Monday, December 12, 2011

Golden Solera: Blackberry, Acorn Squash, and Amarillo

I’ve been amazed at just how good the sour beers that have come out of our first three barrels have been. Without the advantage of blending multiple barrels it is fortunate that we have been consistently bottling great beers. We have bottled a total of five batches (not including variants on fruits or dry hops) with another three aging, and not a single clunker.

The solera apple brandy barrel was different from the start though. The barrel was already old when we got it (probably 20 years by my estimate), and displayed the scars of a hard life - a cracked stave and a bit of a vinegary smell. That combination of issues almost caused Nathan and I to search out a replacement barrel, but it held water and  smelled alright after a Star-San rinse so we filled it. At eight months in oak the beer was already starting to show signs of going acectic/vinegary. At that point I was considering trying to talk Nathan into pulling the plug and starting over with a “fresh” barrel and beer. Luckily the acetic character calmed down once the ambient temperature dropped, and we decided to let it age a few more months.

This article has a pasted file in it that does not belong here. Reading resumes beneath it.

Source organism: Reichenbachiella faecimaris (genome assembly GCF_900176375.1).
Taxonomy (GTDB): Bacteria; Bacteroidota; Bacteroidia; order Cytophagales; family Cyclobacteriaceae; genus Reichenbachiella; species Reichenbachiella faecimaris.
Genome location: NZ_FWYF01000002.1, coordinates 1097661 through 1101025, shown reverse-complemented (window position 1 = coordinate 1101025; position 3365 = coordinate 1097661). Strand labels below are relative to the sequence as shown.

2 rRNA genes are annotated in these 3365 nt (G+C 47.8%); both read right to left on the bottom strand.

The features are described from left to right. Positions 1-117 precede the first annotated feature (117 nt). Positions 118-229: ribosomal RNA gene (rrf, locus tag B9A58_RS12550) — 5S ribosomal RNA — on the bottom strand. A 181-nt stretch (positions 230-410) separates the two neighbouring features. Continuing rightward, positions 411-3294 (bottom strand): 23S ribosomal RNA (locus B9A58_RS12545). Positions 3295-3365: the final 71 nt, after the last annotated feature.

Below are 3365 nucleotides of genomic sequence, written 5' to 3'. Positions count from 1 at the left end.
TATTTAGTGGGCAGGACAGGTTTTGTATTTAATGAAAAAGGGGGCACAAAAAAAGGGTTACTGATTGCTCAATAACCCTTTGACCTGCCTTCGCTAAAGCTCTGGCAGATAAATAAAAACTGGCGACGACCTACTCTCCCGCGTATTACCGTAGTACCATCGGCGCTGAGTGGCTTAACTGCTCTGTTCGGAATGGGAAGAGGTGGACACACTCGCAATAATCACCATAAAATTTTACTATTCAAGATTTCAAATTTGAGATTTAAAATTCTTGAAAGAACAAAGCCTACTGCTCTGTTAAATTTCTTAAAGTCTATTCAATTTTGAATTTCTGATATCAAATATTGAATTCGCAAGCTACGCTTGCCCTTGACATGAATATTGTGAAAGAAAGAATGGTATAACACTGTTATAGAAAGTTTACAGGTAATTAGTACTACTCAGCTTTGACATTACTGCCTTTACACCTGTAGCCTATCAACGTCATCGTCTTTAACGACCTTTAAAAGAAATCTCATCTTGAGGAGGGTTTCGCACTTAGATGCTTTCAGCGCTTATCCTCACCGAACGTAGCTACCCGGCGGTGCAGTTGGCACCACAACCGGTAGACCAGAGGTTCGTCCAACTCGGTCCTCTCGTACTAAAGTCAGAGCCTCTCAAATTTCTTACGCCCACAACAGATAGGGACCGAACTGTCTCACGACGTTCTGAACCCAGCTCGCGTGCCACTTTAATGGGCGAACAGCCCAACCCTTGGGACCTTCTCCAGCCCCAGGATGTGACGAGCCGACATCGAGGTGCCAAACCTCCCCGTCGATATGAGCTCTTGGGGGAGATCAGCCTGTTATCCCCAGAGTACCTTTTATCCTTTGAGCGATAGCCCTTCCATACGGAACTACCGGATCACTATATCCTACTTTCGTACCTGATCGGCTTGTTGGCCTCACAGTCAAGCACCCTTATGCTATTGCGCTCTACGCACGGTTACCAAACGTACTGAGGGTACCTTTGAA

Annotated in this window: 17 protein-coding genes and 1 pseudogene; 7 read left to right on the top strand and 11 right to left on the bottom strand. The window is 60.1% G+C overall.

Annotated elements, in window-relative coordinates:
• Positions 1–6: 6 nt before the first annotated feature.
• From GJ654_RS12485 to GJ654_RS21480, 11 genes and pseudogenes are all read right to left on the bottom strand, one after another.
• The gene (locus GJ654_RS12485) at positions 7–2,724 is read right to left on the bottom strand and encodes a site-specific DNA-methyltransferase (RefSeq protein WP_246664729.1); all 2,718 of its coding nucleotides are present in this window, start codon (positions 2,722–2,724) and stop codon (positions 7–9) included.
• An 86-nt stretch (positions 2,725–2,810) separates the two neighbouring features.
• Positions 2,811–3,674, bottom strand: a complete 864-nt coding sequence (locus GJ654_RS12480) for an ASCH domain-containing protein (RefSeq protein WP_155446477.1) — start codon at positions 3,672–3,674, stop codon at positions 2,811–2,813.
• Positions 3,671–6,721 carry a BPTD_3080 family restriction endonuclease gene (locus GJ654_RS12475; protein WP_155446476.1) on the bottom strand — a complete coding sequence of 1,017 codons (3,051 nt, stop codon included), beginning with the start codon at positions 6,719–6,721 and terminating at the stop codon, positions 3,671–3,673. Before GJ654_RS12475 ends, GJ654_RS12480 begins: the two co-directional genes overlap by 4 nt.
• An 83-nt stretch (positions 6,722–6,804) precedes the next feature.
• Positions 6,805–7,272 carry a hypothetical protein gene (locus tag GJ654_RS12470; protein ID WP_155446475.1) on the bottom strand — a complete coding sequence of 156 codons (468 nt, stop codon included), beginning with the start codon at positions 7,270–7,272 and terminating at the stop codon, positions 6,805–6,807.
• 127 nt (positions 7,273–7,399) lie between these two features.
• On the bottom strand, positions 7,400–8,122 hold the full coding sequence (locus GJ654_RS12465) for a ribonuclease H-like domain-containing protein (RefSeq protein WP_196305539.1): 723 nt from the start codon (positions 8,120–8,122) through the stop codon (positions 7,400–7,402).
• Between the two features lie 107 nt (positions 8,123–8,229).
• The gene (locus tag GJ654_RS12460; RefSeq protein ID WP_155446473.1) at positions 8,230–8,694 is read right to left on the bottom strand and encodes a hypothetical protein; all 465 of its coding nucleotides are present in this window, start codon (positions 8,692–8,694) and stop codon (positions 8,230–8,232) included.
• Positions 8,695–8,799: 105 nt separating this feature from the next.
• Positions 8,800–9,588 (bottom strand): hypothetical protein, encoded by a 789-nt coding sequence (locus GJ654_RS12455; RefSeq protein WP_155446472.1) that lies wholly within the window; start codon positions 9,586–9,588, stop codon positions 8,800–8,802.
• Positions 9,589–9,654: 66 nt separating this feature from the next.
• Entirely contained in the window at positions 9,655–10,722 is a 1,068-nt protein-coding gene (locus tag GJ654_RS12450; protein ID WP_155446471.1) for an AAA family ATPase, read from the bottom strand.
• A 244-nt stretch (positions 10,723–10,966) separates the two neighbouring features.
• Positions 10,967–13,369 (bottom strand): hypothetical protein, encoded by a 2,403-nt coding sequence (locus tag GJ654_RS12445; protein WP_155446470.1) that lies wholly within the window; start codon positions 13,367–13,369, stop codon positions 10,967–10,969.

When Audrey isn't around I use her room for fermentation.
At 11 months the beer was very dry (~1.002), oaky, and sharply acidic with a pH of 3.1. In an attempt to reduce the amount of acid production for the first refill we brewed and fermented the fresh beer a few weeks prior to pulling beer from the barrel to reduce the fermentable sugars. Using fermented beer rather than wort does not reduce Acetobacter's acetic acid production (which only requires alcohol and oxygen), but it will reduce lactic acid production. I also like this method because it keeps yeast from building up in the barrel which may eventually lead to autolysis.

With the fresh batch of beer finished fermenting, Nathan and I had to figure out what we wanted to do with the 20 gallons of beer that needed to be siphoned out to make room in the barrel. We left five gallons plain to give us a baseline for comparison of the other version. Despite being just under a year old (relatively young for a sour beer) we pitched rehydrated champagne yeast along with the priming sugar to ensure timely carbonation.